It is also clear that this kind of state legislation will encourage discrimination, racial profiling, and foster an atmosphere of fear and distrust of local law enforcement.  Laws such as SB 1070 will not only harm the immigrant community, but all citizens will be negatively impacted by these laws.  For one, laws such as this will further restrict the already limited resources of the law enforcement agencies who will be burdened with an additional role of becoming immigration agents, causing a financial strain on our local government and negatively impacting the safety of our communities.  

Undoubtedly 2012 is shaping up to be a critical year packed with substantial decisions to be made, not only for our elected officials and the Justices deliberating behind closed doors, but also for the rest of us who will be hitting the polls in November.  If you are undecided on how to cast your vote, we can expect the next few months will offer tremendous opportunity to learn not only what core issues are at stake, but also how the candidates fall. The good news is, even if you’re undecided about who should next take the seat at the white house, we can all at least agree that Arizona’s misguided attempts at immigration reform are unconstitutional.  We can only hope that the Supreme Court Justices will come to this conclusion too.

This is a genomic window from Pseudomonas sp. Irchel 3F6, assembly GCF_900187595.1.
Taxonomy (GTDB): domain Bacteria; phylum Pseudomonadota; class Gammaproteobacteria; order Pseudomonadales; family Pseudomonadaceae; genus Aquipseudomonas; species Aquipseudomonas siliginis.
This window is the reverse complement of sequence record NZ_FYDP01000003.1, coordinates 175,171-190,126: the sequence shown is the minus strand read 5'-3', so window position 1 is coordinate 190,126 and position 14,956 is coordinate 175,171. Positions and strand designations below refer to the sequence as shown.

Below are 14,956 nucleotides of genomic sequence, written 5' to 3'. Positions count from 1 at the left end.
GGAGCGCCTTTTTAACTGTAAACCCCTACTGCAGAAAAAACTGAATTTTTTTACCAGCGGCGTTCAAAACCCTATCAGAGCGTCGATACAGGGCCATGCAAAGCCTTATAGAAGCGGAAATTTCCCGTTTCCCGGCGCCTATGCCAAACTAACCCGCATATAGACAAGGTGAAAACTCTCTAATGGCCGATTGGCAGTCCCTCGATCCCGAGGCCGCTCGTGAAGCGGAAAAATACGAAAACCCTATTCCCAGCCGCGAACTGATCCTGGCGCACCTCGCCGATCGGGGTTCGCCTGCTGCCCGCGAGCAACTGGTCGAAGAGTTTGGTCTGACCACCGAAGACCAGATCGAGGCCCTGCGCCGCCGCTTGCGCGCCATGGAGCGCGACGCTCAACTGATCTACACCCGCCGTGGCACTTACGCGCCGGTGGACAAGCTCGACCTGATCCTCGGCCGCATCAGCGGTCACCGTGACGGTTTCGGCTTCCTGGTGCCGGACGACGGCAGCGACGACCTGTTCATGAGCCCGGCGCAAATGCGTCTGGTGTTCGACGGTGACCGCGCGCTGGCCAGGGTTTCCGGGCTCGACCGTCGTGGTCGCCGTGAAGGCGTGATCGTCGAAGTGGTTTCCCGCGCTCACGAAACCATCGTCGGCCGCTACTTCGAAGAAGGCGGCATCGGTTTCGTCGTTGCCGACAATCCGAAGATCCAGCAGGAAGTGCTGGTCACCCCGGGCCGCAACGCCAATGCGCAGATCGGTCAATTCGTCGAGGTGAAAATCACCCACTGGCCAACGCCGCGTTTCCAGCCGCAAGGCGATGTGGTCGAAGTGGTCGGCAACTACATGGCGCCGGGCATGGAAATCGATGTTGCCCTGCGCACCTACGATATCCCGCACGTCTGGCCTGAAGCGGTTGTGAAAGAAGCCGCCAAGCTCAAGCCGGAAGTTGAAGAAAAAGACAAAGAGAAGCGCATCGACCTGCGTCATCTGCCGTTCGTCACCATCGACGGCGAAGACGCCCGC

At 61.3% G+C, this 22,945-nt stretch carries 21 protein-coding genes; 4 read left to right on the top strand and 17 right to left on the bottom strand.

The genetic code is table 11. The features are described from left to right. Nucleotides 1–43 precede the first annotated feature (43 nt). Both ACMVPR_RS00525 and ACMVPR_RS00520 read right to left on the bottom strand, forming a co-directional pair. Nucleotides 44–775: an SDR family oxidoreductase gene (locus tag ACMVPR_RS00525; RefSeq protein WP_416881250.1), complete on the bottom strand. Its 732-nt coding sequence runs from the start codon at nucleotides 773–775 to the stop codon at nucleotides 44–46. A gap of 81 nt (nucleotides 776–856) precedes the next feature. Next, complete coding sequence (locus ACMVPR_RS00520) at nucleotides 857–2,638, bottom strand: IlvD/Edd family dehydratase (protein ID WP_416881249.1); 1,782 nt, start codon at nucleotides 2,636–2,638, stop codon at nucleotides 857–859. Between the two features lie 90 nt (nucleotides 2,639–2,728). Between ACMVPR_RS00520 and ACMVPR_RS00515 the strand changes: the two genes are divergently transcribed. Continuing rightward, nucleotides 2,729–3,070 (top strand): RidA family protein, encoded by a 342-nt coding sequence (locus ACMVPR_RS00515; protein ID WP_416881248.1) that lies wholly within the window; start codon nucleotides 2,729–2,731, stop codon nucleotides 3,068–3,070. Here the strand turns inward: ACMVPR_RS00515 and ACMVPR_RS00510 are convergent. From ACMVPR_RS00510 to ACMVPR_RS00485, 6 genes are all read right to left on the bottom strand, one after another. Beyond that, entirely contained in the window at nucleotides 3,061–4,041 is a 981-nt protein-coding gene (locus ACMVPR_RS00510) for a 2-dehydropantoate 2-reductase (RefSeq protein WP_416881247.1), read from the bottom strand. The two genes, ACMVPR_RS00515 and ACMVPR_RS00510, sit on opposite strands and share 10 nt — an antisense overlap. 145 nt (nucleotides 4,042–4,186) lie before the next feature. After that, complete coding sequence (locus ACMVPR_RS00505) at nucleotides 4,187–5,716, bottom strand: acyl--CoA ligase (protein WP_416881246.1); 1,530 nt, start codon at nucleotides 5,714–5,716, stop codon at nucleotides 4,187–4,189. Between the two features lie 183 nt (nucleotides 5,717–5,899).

This is not the time to sit on the sidelines and simply observe. It is time to talk to friends and family, communicate with our representatives and do our part to put an end to constitutional infringements such as SB 1070 and similar laws.  To save you some time in your efforts to get the word out, see below for a sample letter you can send to your legislatures and media outlets:[3]